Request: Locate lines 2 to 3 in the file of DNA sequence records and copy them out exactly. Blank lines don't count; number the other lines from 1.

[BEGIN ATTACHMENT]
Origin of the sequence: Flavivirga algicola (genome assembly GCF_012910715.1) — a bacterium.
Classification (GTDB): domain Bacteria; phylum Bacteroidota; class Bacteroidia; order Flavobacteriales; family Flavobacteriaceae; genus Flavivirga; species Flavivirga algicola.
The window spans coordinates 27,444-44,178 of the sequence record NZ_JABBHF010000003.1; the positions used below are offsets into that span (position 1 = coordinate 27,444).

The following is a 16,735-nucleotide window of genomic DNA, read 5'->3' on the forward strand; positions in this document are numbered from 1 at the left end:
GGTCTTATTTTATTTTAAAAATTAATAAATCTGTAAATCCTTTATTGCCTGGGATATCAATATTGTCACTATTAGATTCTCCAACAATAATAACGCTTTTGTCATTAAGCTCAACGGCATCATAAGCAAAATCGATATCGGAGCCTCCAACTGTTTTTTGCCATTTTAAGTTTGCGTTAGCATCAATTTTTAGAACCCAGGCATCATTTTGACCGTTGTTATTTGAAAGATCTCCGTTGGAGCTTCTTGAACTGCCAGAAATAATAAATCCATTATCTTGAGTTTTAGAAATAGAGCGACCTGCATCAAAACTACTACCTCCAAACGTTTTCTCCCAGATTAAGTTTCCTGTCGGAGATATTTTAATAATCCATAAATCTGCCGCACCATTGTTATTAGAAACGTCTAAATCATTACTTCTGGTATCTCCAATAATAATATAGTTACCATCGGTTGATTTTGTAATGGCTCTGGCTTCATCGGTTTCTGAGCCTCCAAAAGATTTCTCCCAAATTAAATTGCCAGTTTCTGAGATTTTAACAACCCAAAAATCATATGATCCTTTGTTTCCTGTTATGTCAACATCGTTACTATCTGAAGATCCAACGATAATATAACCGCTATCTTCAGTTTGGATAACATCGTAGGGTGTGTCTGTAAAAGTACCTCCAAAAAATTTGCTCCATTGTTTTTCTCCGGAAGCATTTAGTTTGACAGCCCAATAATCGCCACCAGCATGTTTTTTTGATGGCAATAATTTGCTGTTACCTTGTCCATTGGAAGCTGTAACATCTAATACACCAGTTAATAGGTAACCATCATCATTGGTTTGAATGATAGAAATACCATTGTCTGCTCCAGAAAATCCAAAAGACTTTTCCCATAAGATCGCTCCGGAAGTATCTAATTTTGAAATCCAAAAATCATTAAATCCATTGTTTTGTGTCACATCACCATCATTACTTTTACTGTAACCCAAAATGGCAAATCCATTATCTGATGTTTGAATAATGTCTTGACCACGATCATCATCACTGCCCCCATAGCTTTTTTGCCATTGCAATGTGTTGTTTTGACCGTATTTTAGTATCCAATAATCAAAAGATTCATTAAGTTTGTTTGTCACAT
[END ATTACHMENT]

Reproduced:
Classification (GTDB): domain Bacteria; phylum Bacteroidota; class Bacteroidia; order Flavobacteriales; family Flavobacteriaceae; genus Flavivirga; species Flavivirga algicola.
The window spans coordinates 27,444-44,178 of the sequence record NZ_JABBHF010000003.1; the positions used below are offsets into that span (position 1 = coordinate 27,444).